In terms of experience of cardiothoracic surgery or respiratory medicine, where there is greater exposure to patients requiring ICD insertion, 27 (49%) doctors had experience of one or both specialties. All eight doctors with experience of cardiothoracic surgery were correct. Of the 15 with respiratory medicine experience, six (40%) were correct and nine (60%) incorrect. Four doctors had experience of both specialties—three were correct and one incorrect. Of the 28 doctors with no experience, 13 (46%) were correct and 15 (54%) incorrect (fig 4).
With regard to previous experience of ICD insertion, 11 doctors had no experience; 16 had observed ICD insertion; 11 had performed supervised insertion, and 17 doctors had inserted chest drains without supervision.
Of the 11 with no experience, three (27%) were correct and eight (73%) incorrect. Five of those doctors who had observed ICD insertion were correct (31%) and 11 were incorrect (69%). Eight doctors who had performed ICD insertion under supervision correctly located the site for insertion (73%) but three (27%) did not. Three of the 17 doctors who had performed unsupervised chest drain insertion failed to locate the correct site for insertion (18%), however most doctors in this category were correct (14 of 17, 82%) (fig 5).
The BTS guidelines for the insertion of a chest drain9 state that in current hospital practice chest drains are used in many clinical settings and suggest that doctors in most specialties need to be capable of their safe insertion.
This study shows that many junior doctors are unaware of the anatomical landmarks for the safe insertion of intercostal chest drains.
It should be noted that insertion of a chest drain is not the mainstay of treatment for all pneumothoraces, observation only is advised for small primary pneumothoraces, which are asymptomatic and simple aspiration is recommended as the first line treatment of all primary spontaneous pneumothoraces requiring intervention.10
However, in large secondary pneumothoraces, especially in patients over 50 years of age, simple aspiration is associated with a higher risk of failure and hence tube drainage is recommended as appropriate initial treatment. It should also be noted that in the most recent BTS guidelines10 a large pneumothorax is defined by the presence of a rim of air greater than 2 cm between the chest wall and lung margin. This is a significant change from the 1993 guidelines in which the size classification used tended to undersize the volume of pneumothorax.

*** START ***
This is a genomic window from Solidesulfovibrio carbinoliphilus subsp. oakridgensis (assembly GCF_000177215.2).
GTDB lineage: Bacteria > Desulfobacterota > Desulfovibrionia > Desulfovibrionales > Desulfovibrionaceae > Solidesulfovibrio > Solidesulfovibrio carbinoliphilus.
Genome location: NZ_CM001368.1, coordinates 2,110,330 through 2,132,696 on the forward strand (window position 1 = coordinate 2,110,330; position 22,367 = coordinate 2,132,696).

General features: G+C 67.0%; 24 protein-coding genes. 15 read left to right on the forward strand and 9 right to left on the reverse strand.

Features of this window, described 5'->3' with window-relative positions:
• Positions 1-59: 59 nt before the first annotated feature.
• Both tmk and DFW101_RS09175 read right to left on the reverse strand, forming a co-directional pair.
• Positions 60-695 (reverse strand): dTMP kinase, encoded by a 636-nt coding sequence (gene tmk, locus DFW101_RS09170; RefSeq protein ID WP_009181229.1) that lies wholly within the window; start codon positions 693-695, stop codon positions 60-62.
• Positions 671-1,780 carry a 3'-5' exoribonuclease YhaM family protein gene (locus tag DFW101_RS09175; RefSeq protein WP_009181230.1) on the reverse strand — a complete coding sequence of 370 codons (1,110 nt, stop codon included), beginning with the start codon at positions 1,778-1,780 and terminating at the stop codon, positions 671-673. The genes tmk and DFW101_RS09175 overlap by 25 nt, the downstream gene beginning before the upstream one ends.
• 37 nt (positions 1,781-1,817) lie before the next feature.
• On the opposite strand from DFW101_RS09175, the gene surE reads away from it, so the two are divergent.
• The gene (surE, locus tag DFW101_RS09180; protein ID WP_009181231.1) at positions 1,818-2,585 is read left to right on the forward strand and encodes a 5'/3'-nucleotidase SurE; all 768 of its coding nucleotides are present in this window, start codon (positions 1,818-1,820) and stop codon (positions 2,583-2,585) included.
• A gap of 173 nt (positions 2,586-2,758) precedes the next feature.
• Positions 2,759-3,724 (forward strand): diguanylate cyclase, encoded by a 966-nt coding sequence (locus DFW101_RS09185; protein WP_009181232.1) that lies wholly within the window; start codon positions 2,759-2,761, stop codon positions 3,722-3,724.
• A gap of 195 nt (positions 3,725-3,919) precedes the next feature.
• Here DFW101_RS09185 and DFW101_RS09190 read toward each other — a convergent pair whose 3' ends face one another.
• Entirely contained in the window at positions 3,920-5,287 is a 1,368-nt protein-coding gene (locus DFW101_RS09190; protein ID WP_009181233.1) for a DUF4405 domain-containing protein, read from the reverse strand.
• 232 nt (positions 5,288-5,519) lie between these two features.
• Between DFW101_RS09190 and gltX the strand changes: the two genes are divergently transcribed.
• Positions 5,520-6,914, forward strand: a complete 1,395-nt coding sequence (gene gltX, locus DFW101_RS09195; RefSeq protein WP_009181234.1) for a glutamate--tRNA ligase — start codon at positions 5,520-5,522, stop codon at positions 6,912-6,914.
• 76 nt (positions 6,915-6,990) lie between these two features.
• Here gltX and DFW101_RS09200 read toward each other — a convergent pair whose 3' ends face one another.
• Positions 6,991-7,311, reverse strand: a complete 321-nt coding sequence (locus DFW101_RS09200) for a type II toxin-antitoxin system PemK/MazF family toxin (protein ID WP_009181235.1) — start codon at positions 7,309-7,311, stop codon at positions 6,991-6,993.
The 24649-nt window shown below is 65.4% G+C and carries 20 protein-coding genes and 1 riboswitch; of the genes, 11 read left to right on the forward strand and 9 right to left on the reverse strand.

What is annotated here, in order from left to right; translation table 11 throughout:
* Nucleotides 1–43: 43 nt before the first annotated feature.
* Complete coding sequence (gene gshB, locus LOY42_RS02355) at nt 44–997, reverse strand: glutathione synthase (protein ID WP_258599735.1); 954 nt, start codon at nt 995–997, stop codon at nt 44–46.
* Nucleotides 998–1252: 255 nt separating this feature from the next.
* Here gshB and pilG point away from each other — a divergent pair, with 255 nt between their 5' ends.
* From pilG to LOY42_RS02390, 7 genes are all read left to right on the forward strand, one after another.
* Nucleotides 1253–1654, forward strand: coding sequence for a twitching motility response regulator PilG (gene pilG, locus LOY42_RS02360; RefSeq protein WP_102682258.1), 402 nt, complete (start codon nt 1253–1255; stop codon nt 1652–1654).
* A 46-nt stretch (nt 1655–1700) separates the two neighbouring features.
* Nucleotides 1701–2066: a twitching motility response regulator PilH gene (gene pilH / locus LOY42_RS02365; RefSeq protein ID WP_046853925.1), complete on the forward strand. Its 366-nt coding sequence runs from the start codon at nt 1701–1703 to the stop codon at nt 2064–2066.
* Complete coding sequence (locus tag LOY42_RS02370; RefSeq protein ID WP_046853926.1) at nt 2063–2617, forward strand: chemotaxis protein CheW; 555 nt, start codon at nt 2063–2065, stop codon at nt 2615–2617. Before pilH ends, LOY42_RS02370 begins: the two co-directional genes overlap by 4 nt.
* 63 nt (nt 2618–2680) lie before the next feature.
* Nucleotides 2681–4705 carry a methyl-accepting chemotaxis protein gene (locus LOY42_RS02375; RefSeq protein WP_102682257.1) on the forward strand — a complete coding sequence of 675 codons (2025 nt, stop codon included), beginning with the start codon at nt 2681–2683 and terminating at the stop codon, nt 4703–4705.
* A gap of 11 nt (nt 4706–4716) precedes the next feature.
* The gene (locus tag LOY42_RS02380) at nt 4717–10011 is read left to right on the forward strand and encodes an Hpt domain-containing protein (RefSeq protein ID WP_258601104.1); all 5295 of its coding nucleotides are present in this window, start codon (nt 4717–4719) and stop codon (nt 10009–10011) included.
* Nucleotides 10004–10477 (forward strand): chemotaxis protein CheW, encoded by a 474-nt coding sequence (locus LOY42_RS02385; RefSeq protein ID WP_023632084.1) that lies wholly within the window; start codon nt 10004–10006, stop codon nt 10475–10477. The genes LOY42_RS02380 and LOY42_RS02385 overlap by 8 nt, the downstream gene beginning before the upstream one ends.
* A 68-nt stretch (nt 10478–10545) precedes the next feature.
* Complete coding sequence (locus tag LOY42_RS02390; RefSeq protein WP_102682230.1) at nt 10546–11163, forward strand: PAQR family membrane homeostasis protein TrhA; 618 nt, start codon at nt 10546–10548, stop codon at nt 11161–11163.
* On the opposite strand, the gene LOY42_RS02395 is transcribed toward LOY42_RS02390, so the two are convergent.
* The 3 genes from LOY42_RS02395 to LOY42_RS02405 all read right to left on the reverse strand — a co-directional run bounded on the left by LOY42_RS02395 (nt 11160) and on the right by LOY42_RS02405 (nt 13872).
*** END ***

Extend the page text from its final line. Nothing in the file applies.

Chest drain insertion is also the mainstay of treatment for the management of large traumatic pneumothoraces, and is certainly indicated for a tension pneumothorax, which has been initially decompressed. Any size of pneumothorax in a patient receiving positive pressure ventilation is also an indication for chest drain insertion.
Hence we agree with the BTS guidelines suggestion that doctors in most specialties should be capable of safe chest drain insertion.
This audit shows that 45% of junior doctors surveyed would have placed a chest drain outside the safe anatomical triangle recommended by the BTS, this is clearly an area for concern and suggests postgraduate education regarding chest drain insertion could be improved.
We believe postgraduate teaching programmes should make training on the insertion of intercostal drains a priority for all specialties.
One possible way of achieving this, at least on a local scale, is to ensure that a teaching session is devoted to the insertion of chest drains, including practical workshops using the clinical skills facility and led by cardiothoracic surgeons. After this is implemented into the postgraduate teaching curriculum, a subsequent re-audit would complete the audit cycle.
Conflicts of interest: none declared.